It is Not Heroic To Be A Celibate Homosexual

Perhaps most important of all from a pastoral perspective, rehabilitating the category of friendship will help us avoid the temptation of privileging the celibacy of one section of the single Christian population over another. The underlying values of Christian hero-worship have often aped those of the hero-worship of the wider culture, from the asceticism of Athanasius’s Life of Anthony onwards. That is a most unhelpful tendency and seems to be manifesting itself at this time in the matter of sexuality, making those who identify as celibate gay Christians into particularly heroic figures. As one unmarried Christian woman friend said to me recently: ‘Why all the special applause for celibate “gay” Christians? I am single and “straight”. I am celibate because that is simply what single Christians are meant to be. Yes, I am often lonely. Yes, I am at times sexually frustrated. But nobody lionises me or my situation as I seek to be obedient.’

—Carl Trueman, Friendship: Loss and Gain

    Post authored by:

  • R. Scott Clark
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    R.Scott Clark is the President of the Heidelberg Reformation Association, the author and editor of, and contributor to several books and the author of many articles. He has taught church history and historical theology since 1997 at Westminster Seminary California. He has also taught at Wheaton College, Reformed Theological Seminary, and Concordia University. He has hosted the Heidelblog since 2007.

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3 comments

  1. Interesting. I think the LGTB movement is the devil’s fulcrum, his weapon to undermine the Christian church. I also think the idea of the heroic celibate gay Christian is only a first step to broader acceptance of gays in the church. Sexual deviancy tends to be a strong perversion, and I doubt that a celebration of celibate gay Christians in the Church would produce much actual celibacy.

    I am not saying that we should single out or humiliate Christians who struggle with homosexuality. I am saying that sin should remain shameful because it is in all cases an affront to God and that for which the wrath of God is coming. All Christians have been called as our response to the great gift of Christ to resist sin at every turn, no matter what our particular temptation may be, knowing that we have the certain hope of glory in Jesus Christ.

  2. Fair point. But not to give cover to heroism, Trueman’s straight and believing friend still has a place she can aspire to find respite for what ails her–believing homosexuals with similar frustrations do not have that option. So there is a difference between the two, and some who are given to keeping score might say that the latter group is a little further behind the eight ball.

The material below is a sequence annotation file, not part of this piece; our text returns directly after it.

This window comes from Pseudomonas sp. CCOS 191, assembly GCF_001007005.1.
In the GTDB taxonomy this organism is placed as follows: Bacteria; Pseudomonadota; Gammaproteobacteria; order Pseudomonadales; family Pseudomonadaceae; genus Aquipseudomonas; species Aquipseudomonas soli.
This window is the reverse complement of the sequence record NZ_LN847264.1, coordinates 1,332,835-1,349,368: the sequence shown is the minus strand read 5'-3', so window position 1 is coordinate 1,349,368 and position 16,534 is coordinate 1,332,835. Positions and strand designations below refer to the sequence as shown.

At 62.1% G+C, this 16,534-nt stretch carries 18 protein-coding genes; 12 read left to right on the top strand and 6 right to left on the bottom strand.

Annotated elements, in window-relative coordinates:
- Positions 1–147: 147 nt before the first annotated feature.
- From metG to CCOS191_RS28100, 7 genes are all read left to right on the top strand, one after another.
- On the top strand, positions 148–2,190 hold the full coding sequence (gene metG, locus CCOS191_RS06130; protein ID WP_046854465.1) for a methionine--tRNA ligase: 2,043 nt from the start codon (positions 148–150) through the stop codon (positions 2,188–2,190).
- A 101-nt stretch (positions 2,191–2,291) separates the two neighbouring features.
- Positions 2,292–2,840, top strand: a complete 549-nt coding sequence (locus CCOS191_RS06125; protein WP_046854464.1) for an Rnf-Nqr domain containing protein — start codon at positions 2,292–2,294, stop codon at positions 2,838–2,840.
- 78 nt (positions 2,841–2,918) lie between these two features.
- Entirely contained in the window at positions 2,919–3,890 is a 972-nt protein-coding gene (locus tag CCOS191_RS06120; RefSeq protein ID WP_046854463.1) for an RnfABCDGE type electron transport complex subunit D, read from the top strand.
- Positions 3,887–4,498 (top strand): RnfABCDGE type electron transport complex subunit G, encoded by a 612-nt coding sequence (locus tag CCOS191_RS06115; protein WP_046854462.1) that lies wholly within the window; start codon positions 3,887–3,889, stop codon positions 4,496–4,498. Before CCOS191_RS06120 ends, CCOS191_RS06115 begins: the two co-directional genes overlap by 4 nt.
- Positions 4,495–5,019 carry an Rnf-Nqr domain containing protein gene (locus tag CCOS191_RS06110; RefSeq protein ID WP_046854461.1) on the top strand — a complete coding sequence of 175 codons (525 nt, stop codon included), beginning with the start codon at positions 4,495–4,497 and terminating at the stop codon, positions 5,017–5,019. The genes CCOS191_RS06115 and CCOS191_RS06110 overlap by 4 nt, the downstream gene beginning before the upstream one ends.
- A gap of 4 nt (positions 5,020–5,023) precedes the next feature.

• Hey Zrim,

      The church is and must be open to all struggling sinners and certainly everyone is welcome to come hear the law and the gospel preached! The church should mercifully receive anyone who identifies as a sinner and identifies their sin. Those, however, who identify impenitently as homosexuals or murders or thieves etc cannot expect the church to deny the Scriptures and our confession simply because society now says that a particular sin is an unalterable stat of being. E.g., I know of 2 congregations that host members/attenders who have been convicted of sex crimes. They are welcome to hear the gospel but society has placed a stigma on them and so there are special arrangements for their attendance to worship. Their crimes will be no less crimes if (when?) society decides that children have consented to sex. I’m sure we agree about this.

      So, when we talk about a “believing homosexual” we need to add a qualifier or two: a penitent sinner who struggles with SSA (same-sex or homosexual attraction). Why should those who’ve been involved in sexual sin forever define themselves by that sin? Why should the church be taken captive by secular sexual identity politics? Being repentant or penitent makes all the difference here as to how the church regards one. If one is impenitent, then our first word to them is the law. If a person is penitent, then our first word to them is the gospel but let’s leave identity politics outside the church doors.

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